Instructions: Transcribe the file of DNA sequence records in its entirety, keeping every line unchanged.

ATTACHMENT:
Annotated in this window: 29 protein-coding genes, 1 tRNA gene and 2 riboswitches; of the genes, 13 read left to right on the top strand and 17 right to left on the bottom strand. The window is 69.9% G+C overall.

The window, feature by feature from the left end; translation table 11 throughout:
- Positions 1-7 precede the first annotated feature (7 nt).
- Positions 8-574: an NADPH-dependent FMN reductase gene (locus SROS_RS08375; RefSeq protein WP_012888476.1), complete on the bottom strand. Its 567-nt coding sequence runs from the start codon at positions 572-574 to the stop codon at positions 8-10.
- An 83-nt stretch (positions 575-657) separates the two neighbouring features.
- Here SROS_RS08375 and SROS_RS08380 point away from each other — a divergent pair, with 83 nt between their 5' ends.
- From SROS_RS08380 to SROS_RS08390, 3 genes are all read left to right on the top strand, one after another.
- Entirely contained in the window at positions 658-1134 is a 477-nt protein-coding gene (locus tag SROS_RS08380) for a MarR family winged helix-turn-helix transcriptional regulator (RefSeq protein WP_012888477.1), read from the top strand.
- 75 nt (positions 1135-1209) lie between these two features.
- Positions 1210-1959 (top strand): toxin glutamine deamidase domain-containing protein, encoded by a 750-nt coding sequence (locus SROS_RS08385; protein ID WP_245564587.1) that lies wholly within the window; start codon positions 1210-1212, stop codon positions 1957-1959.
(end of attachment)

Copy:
Annotated in this window: 29 protein-coding genes, 1 tRNA gene and 2 riboswitches; of the genes, 13 read left to right on the top strand and 17 right to left on the bottom strand. The window is 69.9% G+C overall.

The window, feature by feature from the left end; translation table 11 throughout:
- Positions 1-7 precede the first annotated feature (7 nt).
- Positions 8-574: an NADPH-dependent FMN reductase gene (locus SROS_RS08375; RefSeq protein WP_012888476.1), complete on the bottom strand. Its 567-nt coding sequence runs from the start codon at positions 572-574 to the stop codon at positions 8-10.
- An 83-nt stretch (positions 575-657) separates the two neighbouring features.
- Here SROS_RS08375 and SROS_RS08380 point away from each other — a divergent pair, with 83 nt between their 5' ends.
- From SROS_RS08380 to SROS_RS08390, 3 genes are all read left to right on the top strand, one after another.
- Entirely contained in the window at positions 658-1134 is a 477-nt protein-coding gene (locus tag SROS_RS08380) for a MarR family winged helix-turn-helix transcriptional regulator (RefSeq protein WP_012888477.1), read from the top strand.
- 75 nt (positions 1135-1209) lie between these two features.
- Positions 1210-1959 (top strand): toxin glutamine deamidase domain-containing protein, encoded by a 750-nt coding sequence (locus SROS_RS08385; protein ID WP_245564587.1) that lies wholly within the window; start codon positions 1210-1212, stop codon positions 1957-1959.